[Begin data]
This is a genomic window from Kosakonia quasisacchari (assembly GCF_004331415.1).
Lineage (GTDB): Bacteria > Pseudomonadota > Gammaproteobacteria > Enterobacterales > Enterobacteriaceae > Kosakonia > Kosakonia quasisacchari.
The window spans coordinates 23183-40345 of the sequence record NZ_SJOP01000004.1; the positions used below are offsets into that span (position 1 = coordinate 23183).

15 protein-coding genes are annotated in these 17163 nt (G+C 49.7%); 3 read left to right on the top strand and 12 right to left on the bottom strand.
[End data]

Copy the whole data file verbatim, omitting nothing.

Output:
This is a genomic window from Kosakonia quasisacchari (assembly GCF_004331415.1).
Lineage (GTDB): Bacteria > Pseudomonadota > Gammaproteobacteria > Enterobacterales > Enterobacteriaceae > Kosakonia > Kosakonia quasisacchari.
The window spans coordinates 23183-40345 of the sequence record NZ_SJOP01000004.1; the positions used below are offsets into that span (position 1 = coordinate 23183).

15 protein-coding genes are annotated in these 17163 nt (G+C 49.7%); 3 read left to right on the top strand and 12 right to left on the bottom strand.